And then in terms of forgiveness, it’s not even saying, “I forgive you for doing that.” It’s like, “Thank you for doing that. You allowed me to look at something in myself I would’ve never looked at if you hadn’t triggered me. Thank you. It’s a blessing.” And when we can see events in life as spirit giving us an opportunity to further grow and examine, it’s not about being angry; it’s about finding out, “Why did I have that emotional response? It’s a signal that I haven’t developed or resolved something, so let me do that now and become a better person so I can serve others and society more effectively.” That’s radical forgiveness.

Pete Mockaitis
And how about a favorite tool, something you use to be awesome at your job?

Ralph Kilmann
A tool? I think of tools in terms of assessment tools.

Pete Mockaitis
All right.

Ralph Kilmann
And besides the TKI conflict model and the TKI instrument, which measures those five, I’ve developed at least 10 other assessment tools. And what’s fascinating, I find, when people say, “Why do you develop those instruments?” I said, I’ll give you a radical statement, even if they’re not entirely valid and no instrument can be entirely valid, when you give somebody a number and say, “This is how you resolve conflict,” or, “This is the cultural issues that concern you,” or, “Here are your beliefs,” you put a number on it and people say, “What does that mean? What number did you get?” they start talking about it.

The beauty of assessment is you personalize the topic whether it’s culture, or courage, or conflict, and then people start talking about it. They want to say, “How did I come out on this? Why did you get a higher score than I did? What does that mean?” It just opens up the dialogue. So, I find, for me, assessment tools that pinpoint something important about people’s lives, either at home or at work, is an opening to get concrete about a topic so we can learn more.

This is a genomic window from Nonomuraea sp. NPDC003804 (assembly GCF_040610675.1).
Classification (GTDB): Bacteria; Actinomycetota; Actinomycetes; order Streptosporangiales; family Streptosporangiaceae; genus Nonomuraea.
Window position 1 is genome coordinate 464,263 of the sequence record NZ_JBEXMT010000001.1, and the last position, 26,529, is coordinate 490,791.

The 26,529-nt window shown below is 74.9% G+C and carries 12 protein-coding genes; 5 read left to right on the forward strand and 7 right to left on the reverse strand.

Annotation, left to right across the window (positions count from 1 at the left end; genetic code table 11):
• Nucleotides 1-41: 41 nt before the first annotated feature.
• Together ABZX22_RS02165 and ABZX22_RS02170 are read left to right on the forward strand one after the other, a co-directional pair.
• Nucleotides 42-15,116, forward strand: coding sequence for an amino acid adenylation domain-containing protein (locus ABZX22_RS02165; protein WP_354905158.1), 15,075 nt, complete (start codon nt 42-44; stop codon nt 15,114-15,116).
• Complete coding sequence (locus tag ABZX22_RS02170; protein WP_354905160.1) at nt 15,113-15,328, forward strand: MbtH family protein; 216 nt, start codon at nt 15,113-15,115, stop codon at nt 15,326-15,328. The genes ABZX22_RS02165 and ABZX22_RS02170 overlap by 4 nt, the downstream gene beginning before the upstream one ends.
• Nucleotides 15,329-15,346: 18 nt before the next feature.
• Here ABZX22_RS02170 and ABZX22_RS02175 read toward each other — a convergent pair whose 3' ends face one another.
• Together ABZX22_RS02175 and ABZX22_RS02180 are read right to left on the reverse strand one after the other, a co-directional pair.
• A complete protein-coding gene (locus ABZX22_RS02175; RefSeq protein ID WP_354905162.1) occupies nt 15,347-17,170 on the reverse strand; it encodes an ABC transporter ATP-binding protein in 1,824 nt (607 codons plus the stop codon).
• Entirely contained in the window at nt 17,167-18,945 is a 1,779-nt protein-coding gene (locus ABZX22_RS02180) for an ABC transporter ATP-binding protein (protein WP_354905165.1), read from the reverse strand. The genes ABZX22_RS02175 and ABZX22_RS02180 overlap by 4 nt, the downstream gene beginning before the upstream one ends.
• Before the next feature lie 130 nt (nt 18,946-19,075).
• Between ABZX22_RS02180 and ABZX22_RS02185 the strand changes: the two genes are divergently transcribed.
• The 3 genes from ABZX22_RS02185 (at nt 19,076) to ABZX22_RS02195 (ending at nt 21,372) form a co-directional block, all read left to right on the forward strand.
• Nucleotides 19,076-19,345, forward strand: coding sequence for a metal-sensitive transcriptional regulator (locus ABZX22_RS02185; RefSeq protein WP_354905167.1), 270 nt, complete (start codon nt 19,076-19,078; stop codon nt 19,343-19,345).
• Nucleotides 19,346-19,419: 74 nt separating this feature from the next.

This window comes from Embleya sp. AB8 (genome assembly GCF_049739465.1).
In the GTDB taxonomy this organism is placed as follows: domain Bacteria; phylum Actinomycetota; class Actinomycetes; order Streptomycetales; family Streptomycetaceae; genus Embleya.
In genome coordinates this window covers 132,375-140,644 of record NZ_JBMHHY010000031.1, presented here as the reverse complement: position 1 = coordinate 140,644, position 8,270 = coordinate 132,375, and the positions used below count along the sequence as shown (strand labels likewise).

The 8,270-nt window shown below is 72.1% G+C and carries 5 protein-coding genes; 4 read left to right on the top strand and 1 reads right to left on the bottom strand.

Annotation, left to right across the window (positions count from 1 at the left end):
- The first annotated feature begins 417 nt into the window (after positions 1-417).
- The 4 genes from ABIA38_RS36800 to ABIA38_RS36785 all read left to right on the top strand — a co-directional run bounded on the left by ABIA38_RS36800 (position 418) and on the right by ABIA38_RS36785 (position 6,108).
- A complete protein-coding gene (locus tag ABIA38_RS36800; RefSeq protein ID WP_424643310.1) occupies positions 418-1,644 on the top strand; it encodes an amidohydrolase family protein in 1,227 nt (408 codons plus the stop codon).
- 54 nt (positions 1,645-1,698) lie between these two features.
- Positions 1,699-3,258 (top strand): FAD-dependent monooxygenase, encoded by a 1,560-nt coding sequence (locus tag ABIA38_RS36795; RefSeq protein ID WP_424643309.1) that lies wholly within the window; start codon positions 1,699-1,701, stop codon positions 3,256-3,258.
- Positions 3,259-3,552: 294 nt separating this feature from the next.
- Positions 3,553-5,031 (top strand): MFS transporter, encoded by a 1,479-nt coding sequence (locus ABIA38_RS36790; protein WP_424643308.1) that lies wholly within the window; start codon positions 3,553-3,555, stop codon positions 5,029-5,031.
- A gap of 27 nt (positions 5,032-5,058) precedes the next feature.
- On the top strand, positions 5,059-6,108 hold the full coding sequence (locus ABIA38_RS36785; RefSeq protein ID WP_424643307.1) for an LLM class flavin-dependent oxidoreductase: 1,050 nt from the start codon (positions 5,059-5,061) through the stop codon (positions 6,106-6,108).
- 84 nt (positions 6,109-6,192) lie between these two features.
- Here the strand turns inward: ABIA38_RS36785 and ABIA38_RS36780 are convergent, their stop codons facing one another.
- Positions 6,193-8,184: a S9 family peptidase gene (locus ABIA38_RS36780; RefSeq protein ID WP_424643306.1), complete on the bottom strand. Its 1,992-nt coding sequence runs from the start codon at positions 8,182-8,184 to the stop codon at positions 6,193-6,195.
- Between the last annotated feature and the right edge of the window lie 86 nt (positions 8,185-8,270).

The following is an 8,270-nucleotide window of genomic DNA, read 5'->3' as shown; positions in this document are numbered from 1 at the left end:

Pete Mockaitis
Alrighty. And if folks want to learn more or get in touch, where would you point them?

Ralph Kilmann
Best would be my website, which is www.KilmannDiagnostics.com. And that has everything on it, and, of course, my recent legacy book Creating a Quantum Organization. There’s nothing else for me to write. It’s all in there. It’s weird for me to say that, Pete, but it’s like I have nothing else to do. I think I’ve completed it. Now, we’ll see what happens in six months, okay?

Pete Mockaitis
Alrighty. And do you have a final challenge or call to action for folks looking to be awesome at their jobs?

Ralph Kilmann
Yes. Recognize that even though it sounds difficult, can be a little fearful, is look in the mirror because that is the essence of who you are. Discover yourself, love yourself. If you love yourself, all good things will happen, but you can’t love yourself if you’re running away from yourself and everything that’s happened to you. So, while it’s difficult, the rewards are huge for you and everyone that works with you.

Pete Mockaitis
Well, Ralph, thank you. It’s been a real treat. I wish you much luck with your book, Creating a Quantum Organization, and the rest of your fun projects.

Ralph Kilmann
Thank you so much, Pete. It’s always a pleasure to talk about these issues because they drive everything else.